ILLINOIS ENVIRONMENTAL PROTECTION AGENCY: Illinois EPA Funds Cleaner Public Transportation for the Most Vulnerable Residents in the Chicago Area
Illinois Environmental Protection Agency issued the following announcement on Dec. 3.
Illinois EPA Director Alec Messina today announced awards for the first round of funding under the Driving a Cleaner Illinois Program. Approximately $19 million in funding awards will go toward public transit projects benefitting the most vulnerable populations including low-income residents, minorities and children. The program was designed to improve air quality in the state primarily by removing old diesel engines from service. Illinois EPA opened the first round of funding for public transit projects in the Chicago Metropolitan area and an electric school bus pilot project in Cook County in late August. This funding opportunity is part of the State's allocation of $108 million dollars received from the multi-billion-dollar Volkswagen Settlement after it was discovered Volkswagen installed emissions cheating software in certain diesel vehicles.
"Illinois EPA developed the first-round of funding to achieve significant nitrogen oxide (NOx) emission reductions for our most vulnerable residents," said Director Messina. "Environmental justice areas throughout the Chicago area will see real air quality improvements because of these projects."
"This funding will drive clean air benefits for the working families and children in the Chicago area," said Governor Bruce Rauner. "We're excited to see these first projects implemented to provide a cleaner commute for these residents."
The projects approved for funding under the first-round of Driving a Cleaner Illinois include the following three types of vehicle replacement projects and fuels:
• New Cleaner Diesel Passenger/Commuter Locomotives. Eight old diesel passenger/commuter trains will be replaced with new, Tier 4, cleaner diesel passenger/commuter trains. These new trains will travel through environmental justice areas as they transport passengers to and from Union Station.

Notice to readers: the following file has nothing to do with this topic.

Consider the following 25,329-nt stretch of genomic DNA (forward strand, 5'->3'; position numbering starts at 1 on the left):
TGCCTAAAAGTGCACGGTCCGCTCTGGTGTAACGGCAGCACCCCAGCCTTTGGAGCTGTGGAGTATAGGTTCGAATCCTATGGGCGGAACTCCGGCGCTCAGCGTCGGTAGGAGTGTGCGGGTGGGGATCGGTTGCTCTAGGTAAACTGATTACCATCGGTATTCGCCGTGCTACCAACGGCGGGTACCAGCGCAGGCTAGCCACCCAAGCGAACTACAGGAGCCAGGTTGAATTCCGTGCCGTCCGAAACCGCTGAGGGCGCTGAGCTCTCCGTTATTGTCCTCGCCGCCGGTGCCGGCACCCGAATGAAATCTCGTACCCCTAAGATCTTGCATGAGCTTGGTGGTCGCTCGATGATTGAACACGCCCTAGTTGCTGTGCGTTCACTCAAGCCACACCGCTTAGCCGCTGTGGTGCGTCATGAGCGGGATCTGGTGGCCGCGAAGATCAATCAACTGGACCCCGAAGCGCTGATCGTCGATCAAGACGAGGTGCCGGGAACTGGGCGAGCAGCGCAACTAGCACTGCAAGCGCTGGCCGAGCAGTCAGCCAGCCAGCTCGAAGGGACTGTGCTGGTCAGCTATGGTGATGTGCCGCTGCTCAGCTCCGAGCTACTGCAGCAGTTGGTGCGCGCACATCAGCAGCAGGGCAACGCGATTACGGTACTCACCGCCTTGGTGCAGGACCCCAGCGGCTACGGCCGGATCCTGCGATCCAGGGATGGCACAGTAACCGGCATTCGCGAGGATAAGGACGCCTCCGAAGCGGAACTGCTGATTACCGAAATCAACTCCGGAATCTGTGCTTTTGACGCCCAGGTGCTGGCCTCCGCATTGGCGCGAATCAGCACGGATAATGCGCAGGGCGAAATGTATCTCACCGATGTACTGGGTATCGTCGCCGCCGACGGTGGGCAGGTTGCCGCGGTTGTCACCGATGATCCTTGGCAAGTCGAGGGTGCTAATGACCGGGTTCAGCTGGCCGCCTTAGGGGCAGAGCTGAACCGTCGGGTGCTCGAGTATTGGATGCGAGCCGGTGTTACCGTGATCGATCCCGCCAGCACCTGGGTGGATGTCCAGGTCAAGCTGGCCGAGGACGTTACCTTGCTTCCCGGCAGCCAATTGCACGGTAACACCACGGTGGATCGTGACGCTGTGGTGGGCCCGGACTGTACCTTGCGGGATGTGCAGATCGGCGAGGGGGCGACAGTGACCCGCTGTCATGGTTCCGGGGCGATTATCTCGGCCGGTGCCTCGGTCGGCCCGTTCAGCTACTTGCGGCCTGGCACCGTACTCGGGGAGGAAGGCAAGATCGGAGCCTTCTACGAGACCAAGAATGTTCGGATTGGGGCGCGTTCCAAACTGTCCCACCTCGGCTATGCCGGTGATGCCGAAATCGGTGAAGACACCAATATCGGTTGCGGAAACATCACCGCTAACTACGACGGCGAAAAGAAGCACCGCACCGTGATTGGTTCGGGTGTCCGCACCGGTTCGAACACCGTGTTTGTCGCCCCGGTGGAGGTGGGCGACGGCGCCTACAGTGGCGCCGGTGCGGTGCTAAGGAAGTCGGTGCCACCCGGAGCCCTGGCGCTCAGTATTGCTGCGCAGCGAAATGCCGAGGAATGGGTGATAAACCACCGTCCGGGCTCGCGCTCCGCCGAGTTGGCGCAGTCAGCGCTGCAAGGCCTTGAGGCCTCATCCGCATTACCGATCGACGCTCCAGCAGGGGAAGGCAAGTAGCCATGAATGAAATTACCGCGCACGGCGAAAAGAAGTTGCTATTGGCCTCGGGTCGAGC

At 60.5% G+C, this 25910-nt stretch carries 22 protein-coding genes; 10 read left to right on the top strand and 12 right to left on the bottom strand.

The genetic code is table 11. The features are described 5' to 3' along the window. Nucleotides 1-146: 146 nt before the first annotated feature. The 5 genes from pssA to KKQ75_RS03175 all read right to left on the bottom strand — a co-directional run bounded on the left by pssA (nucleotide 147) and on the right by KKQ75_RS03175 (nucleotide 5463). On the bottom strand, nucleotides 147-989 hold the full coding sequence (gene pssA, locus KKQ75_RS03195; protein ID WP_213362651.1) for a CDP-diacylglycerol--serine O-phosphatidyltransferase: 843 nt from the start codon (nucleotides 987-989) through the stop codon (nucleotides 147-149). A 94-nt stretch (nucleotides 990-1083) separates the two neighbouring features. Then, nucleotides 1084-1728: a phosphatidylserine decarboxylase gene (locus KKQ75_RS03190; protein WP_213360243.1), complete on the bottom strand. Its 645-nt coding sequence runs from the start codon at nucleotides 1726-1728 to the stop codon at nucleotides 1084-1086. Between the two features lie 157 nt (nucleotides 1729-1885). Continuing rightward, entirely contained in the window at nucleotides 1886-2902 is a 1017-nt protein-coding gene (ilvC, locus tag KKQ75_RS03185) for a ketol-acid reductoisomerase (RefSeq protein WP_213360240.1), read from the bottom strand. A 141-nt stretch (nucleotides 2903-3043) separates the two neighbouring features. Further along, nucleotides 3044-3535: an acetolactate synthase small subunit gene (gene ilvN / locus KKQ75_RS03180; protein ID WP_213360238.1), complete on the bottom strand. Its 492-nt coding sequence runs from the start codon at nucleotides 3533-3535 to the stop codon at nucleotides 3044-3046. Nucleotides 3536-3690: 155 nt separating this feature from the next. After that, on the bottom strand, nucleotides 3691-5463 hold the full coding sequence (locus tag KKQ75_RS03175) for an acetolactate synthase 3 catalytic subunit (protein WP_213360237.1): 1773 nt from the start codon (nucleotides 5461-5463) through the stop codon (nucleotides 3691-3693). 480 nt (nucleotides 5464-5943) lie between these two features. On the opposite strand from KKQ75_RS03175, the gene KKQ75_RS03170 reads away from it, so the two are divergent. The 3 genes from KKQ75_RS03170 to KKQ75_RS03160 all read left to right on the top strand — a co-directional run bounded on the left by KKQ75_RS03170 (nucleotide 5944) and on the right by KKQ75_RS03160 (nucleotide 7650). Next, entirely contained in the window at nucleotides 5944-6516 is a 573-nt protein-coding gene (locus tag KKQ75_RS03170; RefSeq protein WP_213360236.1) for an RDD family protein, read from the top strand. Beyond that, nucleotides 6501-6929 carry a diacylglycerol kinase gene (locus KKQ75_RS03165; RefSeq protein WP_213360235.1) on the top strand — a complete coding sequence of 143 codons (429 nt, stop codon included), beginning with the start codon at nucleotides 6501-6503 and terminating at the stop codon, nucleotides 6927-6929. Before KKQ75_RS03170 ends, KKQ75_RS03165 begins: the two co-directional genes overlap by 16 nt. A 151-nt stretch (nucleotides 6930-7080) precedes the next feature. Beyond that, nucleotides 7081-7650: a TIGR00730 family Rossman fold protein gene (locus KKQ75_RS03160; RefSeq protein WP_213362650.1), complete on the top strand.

Recipient: Metra - $14 million
• New Electric and Alternate Fuel Public Transit Buses. Nine old diesel public transit buses will be replaced with six new compressed natural gas (CNG) and three new all-electric public transit buses. The all-electric public transit buses will transport passengers in the City of Chicago and will travel through environmental justice areas. The CNG buses will primarily operate out of Markham in Southern Cook County reaching job centers in Monee, Joliet, Lombard, Rosemont and Schaumburg.
Recipients: Pace Suburban Bus Service - $2.3 million
Chicago Transit Authority - $1.9 million
• New Electric School Buses. Three old diesel school buses will be replaced with three new all-electric school buses. One new all-electric school bus will service the Chicago Public School District and travel through environmental justice areas as it transports children to school on the west side of Chicago. The other two new all-electric school buses will carry children to schools in Richton Park and Chicago Heights, both of which are located in environmental justice areas and have significant minority and low-income student populations.
Recipient: Cook-Illinois Corp - $474,000
First Student, Inc. - $280,000
The Illinois EPA anticipates achieving approximately 290 tons of NOx reductions per year from these projects. Public transit commuters, children, environmental justice communities and the residents of Cook, DuPage, Kane and Will counties will be the beneficiaries of these significant NOx emission reductions in the form of air quality improvements.
The Illinois EPA's Volkswagen Settlement webpage contains additional information on the VW Settlement and the Driving a Cleaner Illinois Program. https://www2.illinois.gov/epa/topics/air-quality/vw-settlement/Pages/default.aspx.
Original source can be found here.